I’m hard-pressed to find any information regarding the actual MID-POINT between these important dates. All I kept getting was the recently recognized dates for the cross-quarter days. Modern times, people celebrate them on designated days rather than the mid-points. Even information explaining what cross-quarter days are usually list these set dates as the cross-quarter days, and don’t even mention the actual mid-points or how to determine what the mid-points are.

February 2, (Groundhog Day in the USA) has long been a date acknowledging the Goddess Brighid, and then the Catholic Saint, Saint Brigid. It was also called Candlemas (another Christian association). This year, the actual crossquarter date was February 3 but in years past has been as late as February 6 or 7.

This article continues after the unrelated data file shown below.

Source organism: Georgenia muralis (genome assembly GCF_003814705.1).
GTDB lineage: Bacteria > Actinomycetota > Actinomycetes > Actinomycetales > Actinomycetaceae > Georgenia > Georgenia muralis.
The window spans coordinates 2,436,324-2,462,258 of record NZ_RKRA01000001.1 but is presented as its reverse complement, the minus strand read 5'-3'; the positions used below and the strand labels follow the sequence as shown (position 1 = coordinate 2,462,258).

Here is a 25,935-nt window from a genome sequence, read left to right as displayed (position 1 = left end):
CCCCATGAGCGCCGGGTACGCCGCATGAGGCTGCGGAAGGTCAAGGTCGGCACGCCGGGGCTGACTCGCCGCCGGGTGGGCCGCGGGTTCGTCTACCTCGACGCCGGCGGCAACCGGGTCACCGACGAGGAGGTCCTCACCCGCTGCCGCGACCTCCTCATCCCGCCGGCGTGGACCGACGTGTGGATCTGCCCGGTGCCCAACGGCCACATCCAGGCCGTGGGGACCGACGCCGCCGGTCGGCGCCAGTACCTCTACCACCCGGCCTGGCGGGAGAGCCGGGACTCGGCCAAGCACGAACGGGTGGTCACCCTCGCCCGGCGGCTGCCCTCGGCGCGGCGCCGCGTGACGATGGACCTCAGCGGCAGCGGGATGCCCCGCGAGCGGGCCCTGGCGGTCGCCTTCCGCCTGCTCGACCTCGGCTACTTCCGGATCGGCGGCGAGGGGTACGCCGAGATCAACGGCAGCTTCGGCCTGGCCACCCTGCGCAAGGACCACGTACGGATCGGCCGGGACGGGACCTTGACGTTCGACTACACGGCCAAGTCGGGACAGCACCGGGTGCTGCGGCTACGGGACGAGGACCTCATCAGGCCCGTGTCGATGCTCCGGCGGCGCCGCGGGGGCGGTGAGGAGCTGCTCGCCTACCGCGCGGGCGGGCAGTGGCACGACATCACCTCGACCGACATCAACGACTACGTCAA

May 1, First of May, is known as Beltane. But this year, the cross-quarter day falls on May 5 or 6 depending on if you follow True Sun or Mean Sun calculations. But for some reason, Beltane has usually been celebrated on May 1 throughout the ages.

Lammas , or Lughnasadh, is recognized as August 1, commemorating the harvest of grain crops, but this year the cross-quarter day is actually August 7.

Finally, the fourth cross-quarter day of the year is Samhain. SAMHAIN (pronounced SOW-WHEN). Halloween is not a cross-quarter day. Samhain is NOT Halloween, and is NOT recognized on October 31. The actual cross quarter day of Samhain usually the first week in November. This year it falls on November 7.

Regardless of the hemisphere you live in (May 1 is Samhain in the Southern Hemisphere), may you enjoy these holidays as they connect you to our Mother Earth, your communities, and the celebrations of life our ancestors have recognized since the beginning of time!

Happy May Day and Blessed Beltane!

Leave a Reply

Fill in your details below or click an icon to log in:

WordPress.com Logo

You are commenting using your WordPress.com account. Log Out /  Change )

Facebook photo

You are commenting using your Facebook account. Log Out /  Change )

Connecting to %s

This site uses Akismet to reduce spam. Learn how your comment data is processed.